Volunteer With Passion, Not Obligation, to Make a Difference — Learn Patient Advocacy

When I was younger, I thought people volunteered for organizations or causes because they wanted to change the world. But as the years have passed, I’ve come to realize while it may be true for some, the majority of us are volunteering out of a sense of obligation or guilt — if I don’t do it who will?

How many times have you volunteered because you were pressured into it? A friend or colleague wore you down or made you feel obligated to give of your time. Maybe there weren’t enough board members to make a quorum. Or the school fundraiser didn’t have enough volunteers to run the activities.

As a responsible member of the community, there’s no getting around volunteering out of obligation. But when looking at how you spend the majority of your volunteer hours, and where you want to make a true difference, you need to ensure you’re volunteering with passion not obligation.

So, what’s the difference? Trust me, you’ll know when you’re volunteering out of passion. It’s when you’re excited to attend meetings, give of your time and are willing to go the extra mile. But even in these situations, it’s important to check-in with yourself at least once a year to ensure you’re still passionate about your role.

Passion brings about change

I’ll give an example of my own volunteer journey. As an advocate and mom of an autistic child, I was becoming increasingly more frustrated with the lack of supports in the public school system.

Having spoken at our provincial legislature a number of times on this issue, and attended parent advisory council meetings at our school, I knew more needed to be done. We had to bring parents together, share our stories, and advocate collectively for much needed change.

I co-founded a Parents for Inclusive Education (PIE) committee at our local school district. I was passionate about helping other families navigate supports, have a safe place to cry or vent, while having ongoing dialogue with school district staff.

This passion drove me to take courses to better understand the needs of these kids and what simple changes could help. It included getting light covers in classrooms, creating a sensory room in the school and slowly starting to shift the mindset into understanding the gifts students with disabilities bring versus focusing on their challenges.

I loved seeing new faces coming to our monthly meetings who finally had a place to ask questions, learn or just listen. I was energized about the changes that were happening — although slowly. And most importantly, I loved how it helped me grow on my personal journey of supporting my child.

Beware of obligation flags

Committing to annual check-ins of my volunteer time, I saw that the committee that was formed out of passion had slowly evolved into an obligation.

How did this happen? I began to realize the change takes time mantra was too frequently being used as an excuse for not moving forward on commitments that had been made.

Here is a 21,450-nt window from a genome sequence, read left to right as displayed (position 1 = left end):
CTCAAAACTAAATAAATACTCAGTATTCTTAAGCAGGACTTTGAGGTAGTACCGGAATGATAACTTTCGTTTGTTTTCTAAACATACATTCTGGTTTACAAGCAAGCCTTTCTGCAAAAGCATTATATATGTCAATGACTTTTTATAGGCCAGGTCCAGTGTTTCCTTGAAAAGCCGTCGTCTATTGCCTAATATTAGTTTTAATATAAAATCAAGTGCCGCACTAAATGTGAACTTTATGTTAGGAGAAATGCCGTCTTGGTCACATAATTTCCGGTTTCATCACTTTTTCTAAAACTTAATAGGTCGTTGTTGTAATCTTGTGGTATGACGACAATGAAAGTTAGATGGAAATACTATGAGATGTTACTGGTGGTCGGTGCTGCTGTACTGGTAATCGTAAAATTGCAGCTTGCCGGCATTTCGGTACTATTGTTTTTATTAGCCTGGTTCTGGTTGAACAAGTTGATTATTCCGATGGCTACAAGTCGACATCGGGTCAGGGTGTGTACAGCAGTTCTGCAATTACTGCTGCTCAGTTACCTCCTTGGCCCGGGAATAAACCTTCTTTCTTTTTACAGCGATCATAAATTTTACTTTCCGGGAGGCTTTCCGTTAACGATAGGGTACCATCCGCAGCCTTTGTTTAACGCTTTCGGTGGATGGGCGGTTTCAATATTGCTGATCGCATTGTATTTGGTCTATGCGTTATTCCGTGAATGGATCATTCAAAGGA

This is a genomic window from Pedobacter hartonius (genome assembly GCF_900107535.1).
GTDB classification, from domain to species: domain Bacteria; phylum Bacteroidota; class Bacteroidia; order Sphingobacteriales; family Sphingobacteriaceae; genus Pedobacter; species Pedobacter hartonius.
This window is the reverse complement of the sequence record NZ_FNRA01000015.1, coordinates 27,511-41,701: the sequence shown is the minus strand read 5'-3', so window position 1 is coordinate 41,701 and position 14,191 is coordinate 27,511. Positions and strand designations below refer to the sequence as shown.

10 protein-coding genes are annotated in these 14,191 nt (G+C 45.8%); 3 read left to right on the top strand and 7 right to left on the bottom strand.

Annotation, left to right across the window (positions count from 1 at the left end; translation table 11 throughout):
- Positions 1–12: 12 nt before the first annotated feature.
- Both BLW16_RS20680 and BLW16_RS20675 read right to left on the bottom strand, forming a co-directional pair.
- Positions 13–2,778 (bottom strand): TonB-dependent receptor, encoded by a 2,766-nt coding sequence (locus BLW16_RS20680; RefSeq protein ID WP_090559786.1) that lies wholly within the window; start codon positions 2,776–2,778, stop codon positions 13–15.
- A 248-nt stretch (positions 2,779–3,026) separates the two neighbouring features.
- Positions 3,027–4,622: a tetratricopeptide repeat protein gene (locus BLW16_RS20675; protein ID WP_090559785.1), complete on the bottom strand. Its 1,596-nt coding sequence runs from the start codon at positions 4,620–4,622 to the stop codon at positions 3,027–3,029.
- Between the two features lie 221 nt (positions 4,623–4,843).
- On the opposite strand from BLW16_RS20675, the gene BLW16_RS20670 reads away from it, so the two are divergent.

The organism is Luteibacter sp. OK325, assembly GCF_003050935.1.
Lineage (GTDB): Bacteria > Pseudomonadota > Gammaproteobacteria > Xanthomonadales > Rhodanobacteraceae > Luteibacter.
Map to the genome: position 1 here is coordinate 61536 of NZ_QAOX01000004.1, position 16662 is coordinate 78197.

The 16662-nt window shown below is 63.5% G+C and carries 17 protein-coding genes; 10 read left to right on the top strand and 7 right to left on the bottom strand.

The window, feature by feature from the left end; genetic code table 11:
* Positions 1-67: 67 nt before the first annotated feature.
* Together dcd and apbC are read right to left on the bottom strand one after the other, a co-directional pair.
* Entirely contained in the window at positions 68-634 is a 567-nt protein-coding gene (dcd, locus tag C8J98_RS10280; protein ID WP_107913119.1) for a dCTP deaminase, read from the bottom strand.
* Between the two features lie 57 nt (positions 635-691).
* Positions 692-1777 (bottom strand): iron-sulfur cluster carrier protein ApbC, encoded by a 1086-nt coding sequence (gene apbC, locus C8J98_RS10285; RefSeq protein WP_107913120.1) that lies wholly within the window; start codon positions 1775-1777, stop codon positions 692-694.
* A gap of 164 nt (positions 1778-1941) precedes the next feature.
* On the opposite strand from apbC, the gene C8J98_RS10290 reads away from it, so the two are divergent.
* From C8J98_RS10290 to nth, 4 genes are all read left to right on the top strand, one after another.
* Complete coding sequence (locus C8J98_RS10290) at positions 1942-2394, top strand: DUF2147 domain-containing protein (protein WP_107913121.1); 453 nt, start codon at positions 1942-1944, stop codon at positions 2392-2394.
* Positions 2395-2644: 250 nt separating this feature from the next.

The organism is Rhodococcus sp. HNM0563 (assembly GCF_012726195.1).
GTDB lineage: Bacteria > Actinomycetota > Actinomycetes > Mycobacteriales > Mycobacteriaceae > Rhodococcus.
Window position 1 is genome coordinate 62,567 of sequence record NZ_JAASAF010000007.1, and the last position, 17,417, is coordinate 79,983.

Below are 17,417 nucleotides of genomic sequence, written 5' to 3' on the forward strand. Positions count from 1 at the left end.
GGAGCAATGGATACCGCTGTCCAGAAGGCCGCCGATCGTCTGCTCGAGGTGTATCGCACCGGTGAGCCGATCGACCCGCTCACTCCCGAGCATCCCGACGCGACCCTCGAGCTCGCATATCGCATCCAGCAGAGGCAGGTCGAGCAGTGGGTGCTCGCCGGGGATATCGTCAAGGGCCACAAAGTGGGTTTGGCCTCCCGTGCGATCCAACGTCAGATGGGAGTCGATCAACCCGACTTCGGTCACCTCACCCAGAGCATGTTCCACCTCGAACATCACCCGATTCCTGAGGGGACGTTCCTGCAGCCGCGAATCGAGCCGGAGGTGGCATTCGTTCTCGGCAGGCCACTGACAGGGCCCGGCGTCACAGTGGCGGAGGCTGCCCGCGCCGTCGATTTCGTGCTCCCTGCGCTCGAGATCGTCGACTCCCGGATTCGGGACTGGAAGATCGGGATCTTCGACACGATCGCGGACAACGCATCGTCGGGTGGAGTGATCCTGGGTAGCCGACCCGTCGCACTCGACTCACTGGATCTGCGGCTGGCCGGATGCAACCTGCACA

A promised communications strategy to help parents and caregivers understand terminology and supports for kids with disabilities had stalled. Fourteen months after its approval from the board of trustees, there were still none of the promised resources.

Add to this falling literacy, numeracy and graduation rates for kids with disabilities and the news kept getting worse.

While we had made changes with the low hanging fruit, the real change was stuck in bureaucracy, competing priorities and unmet promises. This had taken its toll on me and I was hanging on to my volunteer role out of a sense of obligation, not passion.

Recharge and regroup

Taking my own advice, I stepped away from this committee. I knew the best way to keep the momentum going was to having someone leading the charge who was fueled by passion.

I took the time needed to recharge my batteries after years of fighting the fight. Once I’d had the rest I required, I re-evaluated my passion.

Yes, I was still passionate about advocating for kids with disabilities in the education system. I also saw the provincial and national trends about decreased supports and increased needs for these students. And how, thanks to COVID, many of these students are falling further behind their peers in key academic areas.

This time of recharging and regrouping helped me create a new plan to volunteer my time with passion. I’m now looking at how to raise the profile of kids with disabilities at a provincial level. Instead of volunteering for one organization, I’m lending my voice to amplify others or personalize the message.

Minimizing obligation

Now this doesn’t mean that I’ve stopped volunteering for school field trips, baking cupcakes for the bake sale or the other obligation-based volunteering that comes with being a mom or community member. Rather, by ensuring I’m more protective of my time and energy, the obligation volunteering commitments are minimal. And not nearly as exhausting.

I encourage you to review your volunteer commitments and see which ones are passion based and which are due to obligation. In this review, think of what would fuel your passion. It doesn’t need to be traditional volunteering, like sitting on a board or committee. Rather, it could be writing a blog, emailing elected officials, or lending your expertise to an organization on an as-needed basis.

The idea is to ensure you’re fueling your passion while making sure your obligation volunteering doesn’t suck up your time, energy and burn out you out. After all, the world needs more of your passion.

Originally published at https://learnpatientadvocacy.com on February 7, 2023.



Changmaker + communications expert

Get the Medium app

A button that says 'Download on the App Store', and if clicked it will lead you to the iOS App store
A button that says 'Get it on, Google Play', and if clicked it will lead you to the Google Play store